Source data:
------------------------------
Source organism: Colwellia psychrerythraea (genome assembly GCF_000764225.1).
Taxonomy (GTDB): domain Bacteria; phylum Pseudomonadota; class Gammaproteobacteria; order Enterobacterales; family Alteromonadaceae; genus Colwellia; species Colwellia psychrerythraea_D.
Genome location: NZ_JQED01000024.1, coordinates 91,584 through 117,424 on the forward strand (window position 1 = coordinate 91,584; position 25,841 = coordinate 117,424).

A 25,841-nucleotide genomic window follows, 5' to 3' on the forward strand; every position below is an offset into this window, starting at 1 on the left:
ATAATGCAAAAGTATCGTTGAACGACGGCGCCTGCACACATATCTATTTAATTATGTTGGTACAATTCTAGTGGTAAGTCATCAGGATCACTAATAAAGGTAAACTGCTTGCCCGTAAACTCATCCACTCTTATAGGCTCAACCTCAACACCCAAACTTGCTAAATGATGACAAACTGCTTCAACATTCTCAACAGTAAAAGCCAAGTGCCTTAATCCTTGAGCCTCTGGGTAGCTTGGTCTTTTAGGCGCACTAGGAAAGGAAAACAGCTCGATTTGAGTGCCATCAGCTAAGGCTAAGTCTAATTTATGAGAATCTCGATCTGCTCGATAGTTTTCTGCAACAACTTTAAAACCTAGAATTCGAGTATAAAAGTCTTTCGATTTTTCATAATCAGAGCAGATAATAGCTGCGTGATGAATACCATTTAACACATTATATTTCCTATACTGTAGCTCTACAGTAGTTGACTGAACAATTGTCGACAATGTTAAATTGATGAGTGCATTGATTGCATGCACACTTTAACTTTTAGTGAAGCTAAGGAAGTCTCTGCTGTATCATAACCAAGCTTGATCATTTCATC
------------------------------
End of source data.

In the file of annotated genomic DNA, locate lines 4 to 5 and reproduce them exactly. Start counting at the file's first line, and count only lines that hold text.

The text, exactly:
A 25,841-nucleotide genomic window follows, 5' to 3' on the forward strand; every position below is an offset into this window, starting at 1 on the left:
ATAATGCAAAAGTATCGTTGAACGACGGCGCCTGCACACATATCTATTTAATTATGTTGGTACAATTCTAGTGGTAAGTCATCAGGATCACTAATAAAGGTAAACTGCTTGCCCGTAAACTCATCCACTCTTATAGGCTCAACCTCAACACCCAAACTTGCTAAATGATGACAAACTGCTTCAACATTCTCAACAGTAAAAGCCAAGTGCCTTAATCCTTGAGCCTCTGGGTAGCTTGGTCTTTTAGGCGCACTAGGAAAGGAAAACAGCTCGATTTGAGTGCCATCAGCTAAGGCTAAGTCTAATTTATGAGAATCTCGATCTGCTCGATAGTTTTCTGCAACAACTTTAAAACCTAGAATTCGAGTATAAAAGTCTTTCGATTTTTCATAATCAGAGCAGATAATAGCTGCGTGATGAATACCATTTAACACATTATATTTCCTATACTGTAGCTCTACAGTAGTTGACTGAACAATTGTCGACAATGTTAAATTGATGAGTGCATTGATTGCATGCACACTTTAACTTTTAGTGAAGCTAAGGAAGTCTCTGCTGTATCATAACCAAGCTTGATCATTTCATC